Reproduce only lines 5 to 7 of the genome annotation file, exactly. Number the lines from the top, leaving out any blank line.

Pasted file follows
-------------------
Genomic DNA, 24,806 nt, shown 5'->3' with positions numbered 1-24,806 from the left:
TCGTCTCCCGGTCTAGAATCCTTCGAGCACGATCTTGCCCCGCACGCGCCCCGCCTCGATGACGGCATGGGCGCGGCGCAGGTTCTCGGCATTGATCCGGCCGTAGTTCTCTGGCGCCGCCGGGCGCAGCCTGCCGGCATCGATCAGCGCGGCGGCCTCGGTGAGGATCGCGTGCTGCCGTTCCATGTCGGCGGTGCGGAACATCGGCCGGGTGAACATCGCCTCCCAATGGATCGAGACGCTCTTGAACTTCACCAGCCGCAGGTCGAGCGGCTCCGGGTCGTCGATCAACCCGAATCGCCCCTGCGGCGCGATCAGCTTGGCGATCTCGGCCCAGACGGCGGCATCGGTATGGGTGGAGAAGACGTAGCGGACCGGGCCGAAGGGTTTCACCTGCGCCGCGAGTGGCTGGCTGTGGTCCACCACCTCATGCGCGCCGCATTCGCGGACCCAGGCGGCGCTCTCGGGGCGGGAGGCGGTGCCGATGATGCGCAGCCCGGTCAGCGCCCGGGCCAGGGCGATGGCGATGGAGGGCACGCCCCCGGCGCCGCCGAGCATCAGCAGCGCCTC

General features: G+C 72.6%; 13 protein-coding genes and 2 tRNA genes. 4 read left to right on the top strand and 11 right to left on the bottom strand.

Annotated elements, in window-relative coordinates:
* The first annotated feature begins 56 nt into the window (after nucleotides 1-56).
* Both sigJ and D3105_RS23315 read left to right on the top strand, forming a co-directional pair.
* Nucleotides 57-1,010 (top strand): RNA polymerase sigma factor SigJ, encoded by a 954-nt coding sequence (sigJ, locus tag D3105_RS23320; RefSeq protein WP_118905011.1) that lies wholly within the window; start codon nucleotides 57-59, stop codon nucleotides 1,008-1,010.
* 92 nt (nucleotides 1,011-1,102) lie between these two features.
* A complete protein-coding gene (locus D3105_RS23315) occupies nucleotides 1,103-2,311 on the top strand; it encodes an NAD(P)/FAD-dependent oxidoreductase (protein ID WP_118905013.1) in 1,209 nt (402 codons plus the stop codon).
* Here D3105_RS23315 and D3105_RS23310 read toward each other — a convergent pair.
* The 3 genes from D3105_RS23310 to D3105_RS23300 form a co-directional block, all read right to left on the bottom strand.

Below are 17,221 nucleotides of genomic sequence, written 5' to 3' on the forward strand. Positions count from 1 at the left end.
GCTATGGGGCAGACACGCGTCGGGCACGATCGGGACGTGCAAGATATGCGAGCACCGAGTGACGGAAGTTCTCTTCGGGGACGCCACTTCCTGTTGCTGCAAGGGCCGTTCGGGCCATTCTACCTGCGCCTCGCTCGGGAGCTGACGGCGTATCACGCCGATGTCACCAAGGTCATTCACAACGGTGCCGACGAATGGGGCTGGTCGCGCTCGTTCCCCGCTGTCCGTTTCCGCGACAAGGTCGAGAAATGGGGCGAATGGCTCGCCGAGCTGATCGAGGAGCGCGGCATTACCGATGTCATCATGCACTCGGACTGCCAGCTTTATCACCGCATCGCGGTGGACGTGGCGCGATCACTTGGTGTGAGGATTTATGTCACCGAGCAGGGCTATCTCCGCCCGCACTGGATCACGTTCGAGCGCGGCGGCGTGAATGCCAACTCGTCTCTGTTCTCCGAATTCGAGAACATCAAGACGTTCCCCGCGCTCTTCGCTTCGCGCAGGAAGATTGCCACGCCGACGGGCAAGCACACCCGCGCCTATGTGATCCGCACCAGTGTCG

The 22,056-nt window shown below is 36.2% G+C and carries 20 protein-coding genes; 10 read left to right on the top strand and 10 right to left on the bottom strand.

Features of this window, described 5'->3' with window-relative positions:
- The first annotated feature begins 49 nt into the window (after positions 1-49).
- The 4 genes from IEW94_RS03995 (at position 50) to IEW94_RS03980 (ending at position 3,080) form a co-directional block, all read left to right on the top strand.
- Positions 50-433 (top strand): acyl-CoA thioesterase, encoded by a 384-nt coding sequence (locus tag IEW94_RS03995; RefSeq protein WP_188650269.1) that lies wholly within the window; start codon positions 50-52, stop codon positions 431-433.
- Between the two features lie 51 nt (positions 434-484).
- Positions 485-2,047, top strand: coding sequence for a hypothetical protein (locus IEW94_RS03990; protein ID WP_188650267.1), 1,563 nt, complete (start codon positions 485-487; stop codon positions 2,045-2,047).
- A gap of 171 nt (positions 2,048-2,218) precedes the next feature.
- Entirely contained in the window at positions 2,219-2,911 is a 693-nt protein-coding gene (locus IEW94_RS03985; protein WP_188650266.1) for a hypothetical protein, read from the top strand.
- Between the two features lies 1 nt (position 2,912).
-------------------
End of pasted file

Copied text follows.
* The first annotated feature begins 56 nt into the window (after nucleotides 1-56).
* Both sigJ and D3105_RS23315 read left to right on the top strand, forming a co-directional pair.
* Nucleotides 57-1,010 (top strand): RNA polymerase sigma factor SigJ, encoded by a 954-nt coding sequence (sigJ, locus tag D3105_RS23320; RefSeq protein WP_118905011.1) that lies wholly within the window; start codon nucleotides 57-59, stop codon nucleotides 1,008-1,010.